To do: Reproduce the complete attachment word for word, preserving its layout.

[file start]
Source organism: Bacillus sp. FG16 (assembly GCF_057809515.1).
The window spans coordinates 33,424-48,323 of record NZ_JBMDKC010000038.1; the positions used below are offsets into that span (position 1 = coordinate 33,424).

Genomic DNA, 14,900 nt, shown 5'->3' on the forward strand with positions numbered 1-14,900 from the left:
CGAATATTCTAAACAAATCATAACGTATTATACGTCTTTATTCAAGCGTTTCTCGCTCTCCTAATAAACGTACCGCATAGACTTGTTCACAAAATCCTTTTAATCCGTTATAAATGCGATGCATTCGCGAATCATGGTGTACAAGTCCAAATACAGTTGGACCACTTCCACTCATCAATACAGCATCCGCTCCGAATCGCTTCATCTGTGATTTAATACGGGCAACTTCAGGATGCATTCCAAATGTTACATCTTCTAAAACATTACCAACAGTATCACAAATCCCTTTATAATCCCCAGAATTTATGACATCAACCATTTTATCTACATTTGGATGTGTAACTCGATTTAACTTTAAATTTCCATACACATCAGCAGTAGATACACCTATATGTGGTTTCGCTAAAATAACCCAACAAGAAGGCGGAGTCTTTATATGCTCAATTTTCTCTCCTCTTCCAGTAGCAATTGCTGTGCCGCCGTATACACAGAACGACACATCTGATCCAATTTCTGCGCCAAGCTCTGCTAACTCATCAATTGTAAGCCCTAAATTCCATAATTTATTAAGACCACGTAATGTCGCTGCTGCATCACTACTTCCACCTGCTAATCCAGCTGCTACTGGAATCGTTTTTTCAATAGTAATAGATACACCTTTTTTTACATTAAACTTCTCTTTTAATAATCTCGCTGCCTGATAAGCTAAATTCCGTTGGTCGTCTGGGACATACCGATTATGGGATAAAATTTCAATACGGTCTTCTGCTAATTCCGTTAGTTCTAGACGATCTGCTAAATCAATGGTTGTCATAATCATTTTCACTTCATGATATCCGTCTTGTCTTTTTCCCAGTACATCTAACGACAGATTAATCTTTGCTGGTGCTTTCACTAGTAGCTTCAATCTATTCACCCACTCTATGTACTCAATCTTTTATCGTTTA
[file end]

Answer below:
Source organism: Bacillus sp. FG16 (assembly GCF_057809515.1).
The window spans coordinates 33,424-48,323 of record NZ_JBMDKC010000038.1; the positions used below are offsets into that span (position 1 = coordinate 33,424).

Genomic DNA, 14,900 nt, shown 5'->3' on the forward strand with positions numbered 1-14,900 from the left:
CGAATATTCTAAACAAATCATAACGTATTATACGTCTTTATTCAAGCGTTTCTCGCTCTCCTAATAAACGTACCGCATAGACTTGTTCACAAAATCCTTTTAATCCGTTATAAATGCGATGCATTCGCGAATCATGGTGTACAAGTCCAAATACAGTTGGACCACTTCCACTCATCAATACAGCATCCGCTCCGAATCGCTTCATCTGTGATTTAATACGGGCAACTTCAGGATGCATTCCAAATGTTACATCTTCTAAAACATTACCAACAGTATCACAAATCCCTTTATAATCCCCAGAATTTATGACATCAACCATTTTATCTACATTTGGATGTGTAACTCGATTTAACTTTAAATTTCCATACACATCAGCAGTAGATACACCTATATGTGGTTTCGCTAAAATAACCCAACAAGAAGGCGGAGTCTTTATATGCTCAATTTTCTCTCCTCTTCCAGTAGCAATTGCTGTGCCGCCGTATACACAGAACGACACATCTGATCCAATTTCTGCGCCAAGCTCTGCTAACTCATCAATTGTAAGCCCTAAATTCCATAATTTATTAAGACCACGTAATGTCGCTGCTGCATCACTACTTCCACCTGCTAATCCAGCTGCTACTGGAATCGTTTTTTCAATAGTAATAGATACACCTTTTTTTACATTAAACTTCTCTTTTAATAATCTCGCTGCCTGATAAGCTAAATTCCGTTGGTCGTCTGGGACATACCGATTATGGGATAAAATTTCAATACGGTCTTCTGCTAATTCCGTTAGTTCTAGACGATCTGCTAAATCAATGGTTGTCATAATCATTTTCACTTCATGATATCCGTCTTGTCTTTTTCCCAGTACATCTAACGACAGATTAATCTTTGCTGGTGCTTTCACTAGTAGCTTCAATCTATTCACCCACTCTATGTACTCAATCTTTTATCGTTTA